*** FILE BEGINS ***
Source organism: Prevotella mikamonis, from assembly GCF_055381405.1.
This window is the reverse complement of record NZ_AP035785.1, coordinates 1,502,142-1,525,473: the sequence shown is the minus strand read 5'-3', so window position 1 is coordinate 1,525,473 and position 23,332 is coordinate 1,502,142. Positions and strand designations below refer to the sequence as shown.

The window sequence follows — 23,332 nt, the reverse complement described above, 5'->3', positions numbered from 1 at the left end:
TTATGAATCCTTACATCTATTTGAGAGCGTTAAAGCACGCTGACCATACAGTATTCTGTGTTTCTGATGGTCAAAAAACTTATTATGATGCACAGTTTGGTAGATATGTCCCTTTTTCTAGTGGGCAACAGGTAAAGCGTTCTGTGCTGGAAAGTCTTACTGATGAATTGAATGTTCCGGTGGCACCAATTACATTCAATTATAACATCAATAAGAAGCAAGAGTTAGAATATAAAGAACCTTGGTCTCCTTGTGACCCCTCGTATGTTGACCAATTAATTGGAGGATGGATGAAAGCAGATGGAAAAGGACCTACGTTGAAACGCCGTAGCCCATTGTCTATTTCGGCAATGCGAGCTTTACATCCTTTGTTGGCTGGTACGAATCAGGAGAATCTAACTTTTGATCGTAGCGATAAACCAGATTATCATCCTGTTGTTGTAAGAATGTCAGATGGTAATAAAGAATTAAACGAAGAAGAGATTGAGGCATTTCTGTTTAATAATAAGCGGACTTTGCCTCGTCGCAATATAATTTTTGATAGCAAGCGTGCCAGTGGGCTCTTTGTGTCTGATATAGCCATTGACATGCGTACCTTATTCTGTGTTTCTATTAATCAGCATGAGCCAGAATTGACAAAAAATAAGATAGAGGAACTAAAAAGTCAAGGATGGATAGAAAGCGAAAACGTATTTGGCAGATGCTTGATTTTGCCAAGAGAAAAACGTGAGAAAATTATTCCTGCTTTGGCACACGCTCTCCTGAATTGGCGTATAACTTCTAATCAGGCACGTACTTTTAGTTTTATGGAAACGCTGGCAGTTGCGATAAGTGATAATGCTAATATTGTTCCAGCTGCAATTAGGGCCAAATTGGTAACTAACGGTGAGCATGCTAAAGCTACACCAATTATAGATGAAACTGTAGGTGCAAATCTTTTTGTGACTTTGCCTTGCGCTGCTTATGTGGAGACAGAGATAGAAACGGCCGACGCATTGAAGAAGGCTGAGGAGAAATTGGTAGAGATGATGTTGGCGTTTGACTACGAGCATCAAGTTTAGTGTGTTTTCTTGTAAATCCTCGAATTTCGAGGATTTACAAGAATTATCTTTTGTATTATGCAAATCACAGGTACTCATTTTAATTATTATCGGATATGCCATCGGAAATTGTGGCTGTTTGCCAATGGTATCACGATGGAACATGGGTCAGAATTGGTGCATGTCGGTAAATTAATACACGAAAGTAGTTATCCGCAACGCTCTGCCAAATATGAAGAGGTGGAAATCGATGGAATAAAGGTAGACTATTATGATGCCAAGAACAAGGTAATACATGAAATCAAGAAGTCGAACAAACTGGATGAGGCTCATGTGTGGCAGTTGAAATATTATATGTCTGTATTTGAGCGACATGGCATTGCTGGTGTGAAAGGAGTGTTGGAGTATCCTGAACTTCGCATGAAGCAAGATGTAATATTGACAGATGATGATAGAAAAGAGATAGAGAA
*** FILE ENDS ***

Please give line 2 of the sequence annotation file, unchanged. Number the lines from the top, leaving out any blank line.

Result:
This window is the reverse complement of record NZ_AP035785.1, coordinates 1,502,142-1,525,473: the sequence shown is the minus strand read 5'-3', so window position 1 is coordinate 1,525,473 and position 23,332 is coordinate 1,502,142. Positions and strand designations below refer to the sequence as shown.